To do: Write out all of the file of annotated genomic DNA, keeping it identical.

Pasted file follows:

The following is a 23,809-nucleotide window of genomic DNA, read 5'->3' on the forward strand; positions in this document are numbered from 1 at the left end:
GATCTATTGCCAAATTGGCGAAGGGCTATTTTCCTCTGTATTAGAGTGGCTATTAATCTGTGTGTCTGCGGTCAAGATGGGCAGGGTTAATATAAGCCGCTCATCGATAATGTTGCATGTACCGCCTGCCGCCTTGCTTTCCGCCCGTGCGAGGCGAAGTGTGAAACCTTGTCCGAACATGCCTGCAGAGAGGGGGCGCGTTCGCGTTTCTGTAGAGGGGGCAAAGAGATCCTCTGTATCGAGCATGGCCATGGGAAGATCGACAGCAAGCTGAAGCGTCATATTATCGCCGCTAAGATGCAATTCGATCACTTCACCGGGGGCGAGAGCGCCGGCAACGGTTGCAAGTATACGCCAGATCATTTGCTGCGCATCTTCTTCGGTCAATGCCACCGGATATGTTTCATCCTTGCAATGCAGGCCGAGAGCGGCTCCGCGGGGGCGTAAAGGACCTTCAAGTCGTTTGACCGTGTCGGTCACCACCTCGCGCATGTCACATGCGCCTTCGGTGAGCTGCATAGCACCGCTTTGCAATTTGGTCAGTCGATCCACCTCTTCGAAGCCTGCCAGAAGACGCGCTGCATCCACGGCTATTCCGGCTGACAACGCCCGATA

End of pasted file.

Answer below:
The following is a 23,809-nucleotide window of genomic DNA, read 5'->3' on the forward strand; positions in this document are numbered from 1 at the left end:
GATCTATTGCCAAATTGGCGAAGGGCTATTTTCCTCTGTATTAGAGTGGCTATTAATCTGTGTGTCTGCGGTCAAGATGGGCAGGGTTAATATAAGCCGCTCATCGATAATGTTGCATGTACCGCCTGCCGCCTTGCTTTCCGCCCGTGCGAGGCGAAGTGTGAAACCTTGTCCGAACATGCCTGCAGAGAGGGGGCGCGTTCGCGTTTCTGTAGAGGGGGCAAAGAGATCCTCTGTATCGAGCATGGCCATGGGAAGATCGACAGCAAGCTGAAGCGTCATATTATCGCCGCTAAGATGCAATTCGATCACTTCACCGGGGGCGAGAGCGCCGGCAACGGTTGCAAGTATACGCCAGATCATTTGCTGCGCATCTTCTTCGGTCAATGCCACCGGATATGTTTCATCCTTGCAATGCAGGCCGAGAGCGGCTCCGCGGGGGCGTAAAGGACCTTCAAGTCGTTTGACCGTGTCGGTCACCACCTCGCGCATGTCACATGCGCCTTCGGTGAGCTGCATAGCACCGCTTTGCAATTTGGTCAGTCGATCCACCTCTTCGAAGCCTGCCAGAAGACGCGCTGCATCCACGGCTATTCCGGCTGACAACGCCCGATA